Report: Activist Shareholders

2017 has been a banner year for activist shareholders approaching public companies. Major activists continue to target large companies, but the average market cap of targets is approximately $260,000,000. How should boards approach the discharge of their obligations, when an activist comes knocking?

An expert panel convened by the New England Chapter of the National Association of Corporate Directors on June 13 suggested that the first step is to be prepared. This involves identifying what the 72 hours following an initial approach by an activist shareholder should look like: who speaks for the company, how are legal and public relations and SEC inputs triggered, what is the general nature of the response? Of course, proper preparation also steps back further in time: since activists often are questioning fundamental corporate strategy, a board should oversee making corporate strategy generally known, on a continual basis, through SEC filings and shareholder conferences.

Old school was to “circle the wagons” and not listen to activists, many of whom were viewed as simply attempting to force a company sale in order to achieve short-term gain.

But this instinctive response may not be the wisest. Activists typically have carefully analyzed the company, and indeed may have identified other shareholders friendly to their position. The proper response is to engage, listen and evaluate. Many boards have “learned things” of value from activists.

It is appropriate for the board to make an independent judgement as to whether activist proposals make sense for the long term (not the short term) health of the corporation and its owner-shareholders. Boards, and management, ultimately are responsible to these owners, and sometimes violent resistance to activists serves the purpose of offending other shareholders and strengthening the hand of the activist.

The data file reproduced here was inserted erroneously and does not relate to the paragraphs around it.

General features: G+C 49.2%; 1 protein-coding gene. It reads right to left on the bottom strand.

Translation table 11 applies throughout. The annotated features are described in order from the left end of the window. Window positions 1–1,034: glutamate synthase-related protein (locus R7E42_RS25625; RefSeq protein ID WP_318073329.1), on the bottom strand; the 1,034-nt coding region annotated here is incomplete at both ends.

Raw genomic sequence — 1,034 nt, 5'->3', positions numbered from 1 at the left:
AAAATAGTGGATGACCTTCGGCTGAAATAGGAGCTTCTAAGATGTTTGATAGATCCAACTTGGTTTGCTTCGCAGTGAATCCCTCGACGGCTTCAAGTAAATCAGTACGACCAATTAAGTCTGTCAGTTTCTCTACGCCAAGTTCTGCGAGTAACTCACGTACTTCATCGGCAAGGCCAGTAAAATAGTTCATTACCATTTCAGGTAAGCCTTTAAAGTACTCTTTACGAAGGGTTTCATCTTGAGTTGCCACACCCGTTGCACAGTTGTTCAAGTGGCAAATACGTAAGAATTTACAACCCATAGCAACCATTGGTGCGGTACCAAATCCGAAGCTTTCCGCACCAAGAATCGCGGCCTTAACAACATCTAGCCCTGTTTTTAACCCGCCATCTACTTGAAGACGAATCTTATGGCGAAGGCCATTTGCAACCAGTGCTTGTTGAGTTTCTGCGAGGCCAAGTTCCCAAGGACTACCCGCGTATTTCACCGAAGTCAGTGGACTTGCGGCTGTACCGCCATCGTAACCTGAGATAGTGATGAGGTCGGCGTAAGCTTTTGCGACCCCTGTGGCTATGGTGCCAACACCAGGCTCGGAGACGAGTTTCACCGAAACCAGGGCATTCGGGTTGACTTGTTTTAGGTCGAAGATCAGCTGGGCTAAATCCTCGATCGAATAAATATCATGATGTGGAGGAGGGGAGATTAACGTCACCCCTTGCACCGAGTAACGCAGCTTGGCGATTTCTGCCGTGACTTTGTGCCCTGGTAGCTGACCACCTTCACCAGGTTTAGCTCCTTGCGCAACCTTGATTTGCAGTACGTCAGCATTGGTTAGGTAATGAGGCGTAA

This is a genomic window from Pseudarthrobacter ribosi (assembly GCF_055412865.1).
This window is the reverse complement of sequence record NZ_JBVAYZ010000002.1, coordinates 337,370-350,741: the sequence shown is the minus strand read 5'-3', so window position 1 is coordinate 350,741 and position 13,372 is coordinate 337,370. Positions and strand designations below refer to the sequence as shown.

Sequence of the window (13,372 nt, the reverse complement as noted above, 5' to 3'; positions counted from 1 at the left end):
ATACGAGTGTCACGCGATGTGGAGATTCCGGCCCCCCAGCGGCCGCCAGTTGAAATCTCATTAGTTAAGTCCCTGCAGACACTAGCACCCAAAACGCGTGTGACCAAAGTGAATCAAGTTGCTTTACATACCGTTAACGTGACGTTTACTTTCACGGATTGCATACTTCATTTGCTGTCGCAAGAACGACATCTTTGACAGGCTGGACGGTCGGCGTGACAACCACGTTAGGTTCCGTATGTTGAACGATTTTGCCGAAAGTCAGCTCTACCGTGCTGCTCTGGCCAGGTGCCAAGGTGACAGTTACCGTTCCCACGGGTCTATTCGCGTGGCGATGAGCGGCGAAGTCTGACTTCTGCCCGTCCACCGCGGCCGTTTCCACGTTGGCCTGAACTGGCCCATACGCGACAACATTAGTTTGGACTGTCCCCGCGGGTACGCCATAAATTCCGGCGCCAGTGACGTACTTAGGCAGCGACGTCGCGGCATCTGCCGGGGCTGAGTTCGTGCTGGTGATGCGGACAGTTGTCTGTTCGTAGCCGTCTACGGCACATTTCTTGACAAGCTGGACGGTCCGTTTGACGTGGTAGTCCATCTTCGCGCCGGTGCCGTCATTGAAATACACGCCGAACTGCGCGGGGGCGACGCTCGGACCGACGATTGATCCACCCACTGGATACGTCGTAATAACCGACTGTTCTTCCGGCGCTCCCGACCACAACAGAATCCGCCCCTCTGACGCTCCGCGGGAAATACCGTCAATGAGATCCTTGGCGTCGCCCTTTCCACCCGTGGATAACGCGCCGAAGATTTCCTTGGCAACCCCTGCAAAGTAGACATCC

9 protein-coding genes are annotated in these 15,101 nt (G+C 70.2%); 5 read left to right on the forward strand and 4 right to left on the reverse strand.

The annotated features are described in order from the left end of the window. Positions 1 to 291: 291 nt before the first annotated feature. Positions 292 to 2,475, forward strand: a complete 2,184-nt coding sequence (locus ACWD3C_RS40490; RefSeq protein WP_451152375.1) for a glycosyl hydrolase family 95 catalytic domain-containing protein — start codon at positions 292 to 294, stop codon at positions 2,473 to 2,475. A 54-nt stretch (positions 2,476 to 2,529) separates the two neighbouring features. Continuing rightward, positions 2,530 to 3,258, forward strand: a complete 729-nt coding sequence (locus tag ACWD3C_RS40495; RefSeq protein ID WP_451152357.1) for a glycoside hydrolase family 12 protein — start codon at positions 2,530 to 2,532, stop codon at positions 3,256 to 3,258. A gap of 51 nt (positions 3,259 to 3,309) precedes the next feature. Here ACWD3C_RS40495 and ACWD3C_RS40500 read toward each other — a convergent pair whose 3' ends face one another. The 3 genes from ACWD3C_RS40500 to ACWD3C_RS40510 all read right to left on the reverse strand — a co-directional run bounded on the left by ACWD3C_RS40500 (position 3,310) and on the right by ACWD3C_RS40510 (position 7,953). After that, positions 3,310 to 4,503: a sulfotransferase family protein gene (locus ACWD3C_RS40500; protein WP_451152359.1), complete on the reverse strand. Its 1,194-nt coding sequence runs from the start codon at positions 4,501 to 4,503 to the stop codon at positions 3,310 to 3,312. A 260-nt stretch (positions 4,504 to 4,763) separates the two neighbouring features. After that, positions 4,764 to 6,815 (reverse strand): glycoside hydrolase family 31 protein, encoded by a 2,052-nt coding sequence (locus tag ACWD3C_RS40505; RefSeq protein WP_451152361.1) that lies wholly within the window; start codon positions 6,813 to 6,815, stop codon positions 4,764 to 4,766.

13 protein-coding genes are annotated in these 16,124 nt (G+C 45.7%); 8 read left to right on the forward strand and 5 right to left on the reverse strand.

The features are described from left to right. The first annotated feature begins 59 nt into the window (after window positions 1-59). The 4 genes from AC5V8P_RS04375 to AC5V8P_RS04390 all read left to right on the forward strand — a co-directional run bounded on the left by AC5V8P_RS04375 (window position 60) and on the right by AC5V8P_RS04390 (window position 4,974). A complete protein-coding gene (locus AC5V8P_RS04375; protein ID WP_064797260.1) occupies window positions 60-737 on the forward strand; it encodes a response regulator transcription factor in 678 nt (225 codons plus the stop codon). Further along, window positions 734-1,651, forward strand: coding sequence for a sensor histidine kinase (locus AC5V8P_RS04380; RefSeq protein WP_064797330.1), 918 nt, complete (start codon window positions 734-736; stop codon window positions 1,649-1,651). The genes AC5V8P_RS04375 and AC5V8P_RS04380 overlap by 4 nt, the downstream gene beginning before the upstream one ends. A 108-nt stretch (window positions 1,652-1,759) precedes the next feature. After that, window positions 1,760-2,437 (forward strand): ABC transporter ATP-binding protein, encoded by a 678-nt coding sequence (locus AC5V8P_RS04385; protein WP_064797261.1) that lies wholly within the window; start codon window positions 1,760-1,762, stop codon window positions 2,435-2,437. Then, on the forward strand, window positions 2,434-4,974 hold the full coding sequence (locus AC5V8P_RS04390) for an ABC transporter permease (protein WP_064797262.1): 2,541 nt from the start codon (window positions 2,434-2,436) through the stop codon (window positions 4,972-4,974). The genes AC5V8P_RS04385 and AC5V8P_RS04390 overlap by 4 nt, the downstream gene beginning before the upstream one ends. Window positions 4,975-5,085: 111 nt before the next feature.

Statistically, in the past year only about 20% of activists’ approaches to companies resulted in a formal shareholder proposal, and of these more than half ultimately were withdrawn based upon discussion with a target. Even if a company is not in agreement with what is being proposed, open discussion with activists seeking agreement on strategic changes (and possibly an addition to the board) is the preferred initial approach.

Who should speak for the board? Activists often want to speak to individual directors. This may be a growing trend but it is dangerous; a given director may not be the best-informed emissary, and may well not be prepared about compliance with Regulation FD, the SEC regulation requiring public disclosure to all parties if material confidential information is released to any party.

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